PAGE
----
War of the Rebellion: Serial 072 Page 0490 THE ATLANTA CAMPAIGN. Chapter L.

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manner as to cause the enemy's guns to cease firing, after which both batteries proceeded without interruption with the original intention, in which they disturbed the enemy greatly. Battery B had in the mean time relieved the Sixth Ohio Battery, but was not used in that position. After the withdrawal of the enemy the batteries were marched to their present encampments.

The officers and men of the command have all behaved well throughout the campaign. I did not see and have not heard of a single straggler or a skulker from either battery, and do not think there was one. Lieutenant A. Morrison deserves special mention for conspicuous gallantry upon all occasions, and especially for the great service which he did with his command at Resaca on the evening of the 14th ultimo. Captain McDowell handless his battery well, and proved himself a good soldier on more than one occasion during this campaign. Lieutenant G. H. Briggs, of the Fifth Indiana, fully sustained his former reputation for coolness and courage and accuracy of firing. To Captain Spencer and his battery I am greatly indebted for their gallantry and pertinacity under rather trying circumstances, and I desire to draw particular attention to the services which he rendered, as he was out of his own division.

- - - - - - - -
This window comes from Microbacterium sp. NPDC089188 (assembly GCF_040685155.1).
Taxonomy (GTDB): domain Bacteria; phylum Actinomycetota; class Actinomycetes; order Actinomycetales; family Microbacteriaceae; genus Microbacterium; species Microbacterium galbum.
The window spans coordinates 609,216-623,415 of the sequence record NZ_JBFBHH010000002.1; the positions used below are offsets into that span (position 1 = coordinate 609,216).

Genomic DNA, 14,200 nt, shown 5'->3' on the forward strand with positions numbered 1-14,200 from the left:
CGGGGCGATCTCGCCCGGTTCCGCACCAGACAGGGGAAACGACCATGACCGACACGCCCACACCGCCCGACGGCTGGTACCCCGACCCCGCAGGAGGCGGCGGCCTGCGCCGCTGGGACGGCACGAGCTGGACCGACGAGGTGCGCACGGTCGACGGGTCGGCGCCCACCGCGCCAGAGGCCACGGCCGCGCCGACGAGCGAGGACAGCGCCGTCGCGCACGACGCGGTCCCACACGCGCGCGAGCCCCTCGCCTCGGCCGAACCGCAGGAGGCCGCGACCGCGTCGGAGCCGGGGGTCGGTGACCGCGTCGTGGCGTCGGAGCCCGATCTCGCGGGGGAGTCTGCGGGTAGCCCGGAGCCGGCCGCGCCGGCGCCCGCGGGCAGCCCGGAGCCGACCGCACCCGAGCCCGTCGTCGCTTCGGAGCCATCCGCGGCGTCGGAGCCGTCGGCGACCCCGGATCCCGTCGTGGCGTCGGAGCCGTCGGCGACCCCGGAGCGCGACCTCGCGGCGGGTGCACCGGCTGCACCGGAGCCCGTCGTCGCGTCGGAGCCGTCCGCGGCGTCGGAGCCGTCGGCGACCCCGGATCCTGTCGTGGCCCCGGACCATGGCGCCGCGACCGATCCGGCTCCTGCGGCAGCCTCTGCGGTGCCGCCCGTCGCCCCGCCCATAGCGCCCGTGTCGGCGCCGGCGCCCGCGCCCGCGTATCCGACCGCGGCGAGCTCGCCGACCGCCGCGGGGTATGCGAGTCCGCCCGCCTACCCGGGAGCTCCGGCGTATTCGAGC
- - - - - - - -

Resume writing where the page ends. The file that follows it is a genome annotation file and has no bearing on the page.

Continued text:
The ammunition which we drew after our first supply was exhausted was execrable. Many of the cartridges had been wet; the powder in many of the shell and spherical case was so hard that we were unable to get it out. No attention appears to have been paid to putting rubber gaskets under the Bormann fuse, and many of them exploded prematurely. The batteries were ordered not to receive any ammunition unless it was good or could be made so. Over 400 rounds were refused as worthless.

I have the honor to be, very respectfully, your obedient servant,


Captain and Chief of Artillery, First Div., 4th Army Corps.


Acting Chief of Artillery, Fourth Army Corps.

Numbers 80.

Report of Captain George W. Spencer, Battery M, First Illinois Light Artillery.


Camp in the Field, near Rough and Ready, Ga.,

September 7, 1864.

CAPTAIN: I have the honor to make the following report of the part taken by my battery in the recent campaign known as General Sherman's great campaign in Georgia:

The battery marched from Cleveland, Tenn., May 3, 1864; arrived at Rocky Face Ridge, Ga., was engaged May 9 and 10 in dislodging the enemy; put one section on top of Rocky Face Ridge; opened on the enemy from this position; kept up a scattering fire for two days. May 14 and 15, engaged the enemy at Resaca, silencing their batteries. May 27, was in action at Dallas Grove, Ga.; engaged one of the enemy's batteries; had a pretty lively engagement, but finally succeeded in silencing their battery.